Unwrapping the Mysteries of Glassworking

Here at CMoG we are always doing our best to inform our guests about the intricacies of our favorite material, glass.  It can be difficult to connect this message with some of our guests because glass and the processes for working with glass are mysterious to most people. If we can relate the material and the working processes to other materials with which people have greater familiarity, the learning curve goes much faster.

Most, if not all, of our guests can relate to candy, of course. Well…many candies have some important similarities to glass. Our Curator of Science and Technology, Dr. Marvin Bolt, had the opportunity to visit with some colleagues at Lehigh University in Pennsylvania who were pursuing the similarities between hard candy and glass. Their pursuit was to use the candy instead of glass to build low-cost models for glass manufacturing processes.

Dr. Bolt saw a wonderful opportunity for us to use candy-glass as a bridge to teach our guests about glass, and our Education and Demonstration Departments have been hard at work implementing these concepts.

I was first brought into this equation to test the possibilities of using candy-glass for demonstration purposes as part of our Winter Break activities. Our Director of Education, Kris Wetterlund, stopped by my office with a big bag of Jolly Ranchers candies and the request that I play with them to see what might be possible.

The initial candy-glass studio with candle, glass tube, and candy.

The initial candy-glass studio with candle, glass tube, and candy.

I jumped right into action and ate a couple of the candies.  Then, I pondered the possibilities.  Having been told that the candies could be softened with very low temperatures (relative to glass), I grabbed a candle and started experimenting in one of our workshop spaces.

I could block out the rough shape of the head okay, but putting in real details wasn't working well.

I could block out the rough shape of the head okay,
but putting in real details wasn’t working well.

The heat of the candle was a bit too much for the candy.  It was usable, but the candy tended to get so hot on the surface that it was boiling and bubbling.  I did continue to play with it a bit though.  I do quite a bit of sculptural and blown flameworking, and the first thing I tried was to sculpt a human head.

What I found was that the candy stayed soft for a very long period of time, and this actually made it somewhat difficult to sculpt by hand.  In glass, we talk about the material having a “working range.”  That is, glass does not go directly from being rigid to dripping immediately like most metals or plastics will.  Glass goes through a range of getting softer and softer as it gets hotter, and it continues to get stiffer as it cools and eventually hardens.  The candy was reacting in just the same way, but it was staying soft for a much longer time than any glass with which I had ever played.  It was hard to maintain the facial details I was pursuing because the candy was too soft to hold each detail as I created the next one.  I’d try to carve in the eyes, but as I added the nose, the eyes would shift.

A wet paper towel worked quite well for marvering or shaping the candy uniformly before inflating.

A wet paper towel worked quite well for marvering or shaping the candy uniformly before inflating.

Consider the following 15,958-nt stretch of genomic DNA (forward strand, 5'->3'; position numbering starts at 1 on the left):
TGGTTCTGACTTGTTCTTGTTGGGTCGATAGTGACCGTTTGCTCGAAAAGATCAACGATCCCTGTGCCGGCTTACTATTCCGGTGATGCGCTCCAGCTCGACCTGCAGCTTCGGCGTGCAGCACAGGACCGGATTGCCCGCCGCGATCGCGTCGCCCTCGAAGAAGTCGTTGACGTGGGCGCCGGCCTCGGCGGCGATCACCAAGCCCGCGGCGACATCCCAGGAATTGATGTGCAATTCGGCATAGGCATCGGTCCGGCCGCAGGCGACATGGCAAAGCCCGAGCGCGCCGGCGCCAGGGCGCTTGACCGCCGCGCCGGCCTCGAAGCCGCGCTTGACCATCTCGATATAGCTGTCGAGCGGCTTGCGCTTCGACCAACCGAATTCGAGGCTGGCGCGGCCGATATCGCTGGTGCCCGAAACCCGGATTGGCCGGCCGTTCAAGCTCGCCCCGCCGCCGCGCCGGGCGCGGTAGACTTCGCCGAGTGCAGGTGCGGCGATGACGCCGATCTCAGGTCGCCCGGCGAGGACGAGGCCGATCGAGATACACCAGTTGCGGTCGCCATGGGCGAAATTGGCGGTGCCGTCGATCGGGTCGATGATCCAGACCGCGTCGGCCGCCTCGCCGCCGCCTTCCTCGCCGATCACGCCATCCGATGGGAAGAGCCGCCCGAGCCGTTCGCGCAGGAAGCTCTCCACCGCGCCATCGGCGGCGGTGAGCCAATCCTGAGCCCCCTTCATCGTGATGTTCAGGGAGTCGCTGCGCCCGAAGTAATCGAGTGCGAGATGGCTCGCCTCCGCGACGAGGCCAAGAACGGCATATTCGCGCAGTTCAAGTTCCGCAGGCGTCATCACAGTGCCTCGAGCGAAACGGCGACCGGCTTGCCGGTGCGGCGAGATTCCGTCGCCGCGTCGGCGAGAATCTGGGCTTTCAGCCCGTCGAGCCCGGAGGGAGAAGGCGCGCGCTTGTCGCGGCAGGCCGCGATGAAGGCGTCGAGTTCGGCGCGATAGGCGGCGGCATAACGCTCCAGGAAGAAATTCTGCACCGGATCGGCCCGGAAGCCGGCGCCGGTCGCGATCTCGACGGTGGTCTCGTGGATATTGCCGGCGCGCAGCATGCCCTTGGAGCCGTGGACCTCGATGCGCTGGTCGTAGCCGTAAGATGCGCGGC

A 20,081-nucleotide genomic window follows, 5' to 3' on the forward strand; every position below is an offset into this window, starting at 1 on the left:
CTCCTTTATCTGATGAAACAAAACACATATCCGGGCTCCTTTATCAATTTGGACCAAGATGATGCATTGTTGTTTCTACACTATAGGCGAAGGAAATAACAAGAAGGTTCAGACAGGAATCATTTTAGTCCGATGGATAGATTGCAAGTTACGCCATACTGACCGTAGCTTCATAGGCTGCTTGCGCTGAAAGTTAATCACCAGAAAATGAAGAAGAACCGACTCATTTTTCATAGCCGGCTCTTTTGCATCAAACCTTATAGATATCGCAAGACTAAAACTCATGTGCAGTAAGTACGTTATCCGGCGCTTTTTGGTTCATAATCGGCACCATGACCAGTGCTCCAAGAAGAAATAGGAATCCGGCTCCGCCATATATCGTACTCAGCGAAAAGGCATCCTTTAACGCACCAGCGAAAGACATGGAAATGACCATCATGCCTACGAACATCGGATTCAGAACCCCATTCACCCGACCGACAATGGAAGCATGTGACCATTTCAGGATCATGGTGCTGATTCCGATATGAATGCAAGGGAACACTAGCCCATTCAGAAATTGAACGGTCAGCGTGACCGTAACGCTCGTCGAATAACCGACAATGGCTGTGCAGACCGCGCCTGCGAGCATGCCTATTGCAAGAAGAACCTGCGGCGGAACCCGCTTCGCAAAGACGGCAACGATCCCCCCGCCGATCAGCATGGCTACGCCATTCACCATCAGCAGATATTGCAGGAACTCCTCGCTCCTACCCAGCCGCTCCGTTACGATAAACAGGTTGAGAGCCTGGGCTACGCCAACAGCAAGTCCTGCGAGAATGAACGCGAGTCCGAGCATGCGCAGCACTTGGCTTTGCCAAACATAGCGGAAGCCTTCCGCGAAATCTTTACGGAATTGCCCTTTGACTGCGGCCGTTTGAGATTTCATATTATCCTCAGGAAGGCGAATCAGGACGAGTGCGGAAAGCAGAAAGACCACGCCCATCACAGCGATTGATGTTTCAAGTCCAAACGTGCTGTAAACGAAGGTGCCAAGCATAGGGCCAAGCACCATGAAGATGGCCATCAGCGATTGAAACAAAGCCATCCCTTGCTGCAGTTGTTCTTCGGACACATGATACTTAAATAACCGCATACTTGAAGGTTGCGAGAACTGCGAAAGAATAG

It was also tricky to keep my fingers or my exacto blade from sticking to the candy.  Hot glass will only stick to other things that are extremely hot.  Hot candy sticks to anything that is not wet.  However, there are definite similarities in the softening point and working ranges of both glass and these candies.  Both materials will break in a similar fashion as well.

Yep... It breaks into shards that are very sticky.

Yep… It breaks into shards that are very sticky.

The next thing I wanted to try was to inflate the candy just as I would with a gather of molten glass from a furnace.  So, I heated another candy and stuck it to the end of a small glass tube.  Once the candy was evenly heated throughout, I was actually able to inflate it somewhat accurately.  From the perspective of this glassmaker, these materials are very similar.



The next step was to hone in on the right heat source for this process.  The candle was too hot, but my next choice for a heat source, a hair-dryer, was not quite hot enough.  I found the ideal tool to be a paint-stripping heat gun.  On its lowest setting, it provided the perfect temperature and air-flow.

With all this figured out, it was time to take the process to the people.  For a few of our Flameworking Demos during Winter Break, we added in some candy-blowing.  It really seemed to connect with the audiences, and we can see many new potential uses for candy-glass as a teaching tool moving forward.  We will be exploring this more during our Spring Break offerings as well.

Hopefully, you can come visit us and grow your understanding of the mysteries of glassworking with one of our candy-glass demos.

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Eric Goldschmidt is the Properties of Glass Programs Supervisor at The Corning Museum of Glass. He has been working with flameworked glass since 1996, when his roommate introduced him to the torch. Since then, he has studied with and assisted many of the world’s most talented glass artists. These experiences have given him a vast array of techniques from which to draw. He combines this wealth of knowledge with his own interests in the subtle energies of the natural world, delicate forms, and intricate color application to create original new works.

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